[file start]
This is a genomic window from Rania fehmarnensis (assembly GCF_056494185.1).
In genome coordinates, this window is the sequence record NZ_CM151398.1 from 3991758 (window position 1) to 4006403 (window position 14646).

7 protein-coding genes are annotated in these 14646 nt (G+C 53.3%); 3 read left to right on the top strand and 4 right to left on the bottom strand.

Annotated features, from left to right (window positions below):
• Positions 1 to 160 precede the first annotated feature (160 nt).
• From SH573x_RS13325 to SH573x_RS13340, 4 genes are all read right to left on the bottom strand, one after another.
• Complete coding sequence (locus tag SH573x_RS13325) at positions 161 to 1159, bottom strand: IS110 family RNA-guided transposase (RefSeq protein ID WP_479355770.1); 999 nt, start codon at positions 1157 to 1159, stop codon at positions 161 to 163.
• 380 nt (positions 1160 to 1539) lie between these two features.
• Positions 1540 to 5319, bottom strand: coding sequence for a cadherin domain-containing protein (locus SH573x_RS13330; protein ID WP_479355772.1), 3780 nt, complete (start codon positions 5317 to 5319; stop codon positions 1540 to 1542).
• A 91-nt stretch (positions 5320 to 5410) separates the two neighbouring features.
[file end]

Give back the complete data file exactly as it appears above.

This is a genomic window from Rania fehmarnensis (assembly GCF_056494185.1).
In genome coordinates, this window is the sequence record NZ_CM151398.1 from 3991758 (window position 1) to 4006403 (window position 14646).

7 protein-coding genes are annotated in these 14646 nt (G+C 53.3%); 3 read left to right on the top strand and 4 right to left on the bottom strand.

Annotated features, from left to right (window positions below):
• Positions 1 to 160 precede the first annotated feature (160 nt).
• From SH573x_RS13325 to SH573x_RS13340, 4 genes are all read right to left on the bottom strand, one after another.
• Complete coding sequence (locus tag SH573x_RS13325) at positions 161 to 1159, bottom strand: IS110 family RNA-guided transposase (RefSeq protein ID WP_479355770.1); 999 nt, start codon at positions 1157 to 1159, stop codon at positions 161 to 163.
• 380 nt (positions 1160 to 1539) lie between these two features.
• Positions 1540 to 5319, bottom strand: coding sequence for a cadherin domain-containing protein (locus SH573x_RS13330; protein ID WP_479355772.1), 3780 nt, complete (start codon positions 5317 to 5319; stop codon positions 1540 to 1542).
• A 91-nt stretch (positions 5320 to 5410) separates the two neighbouring features.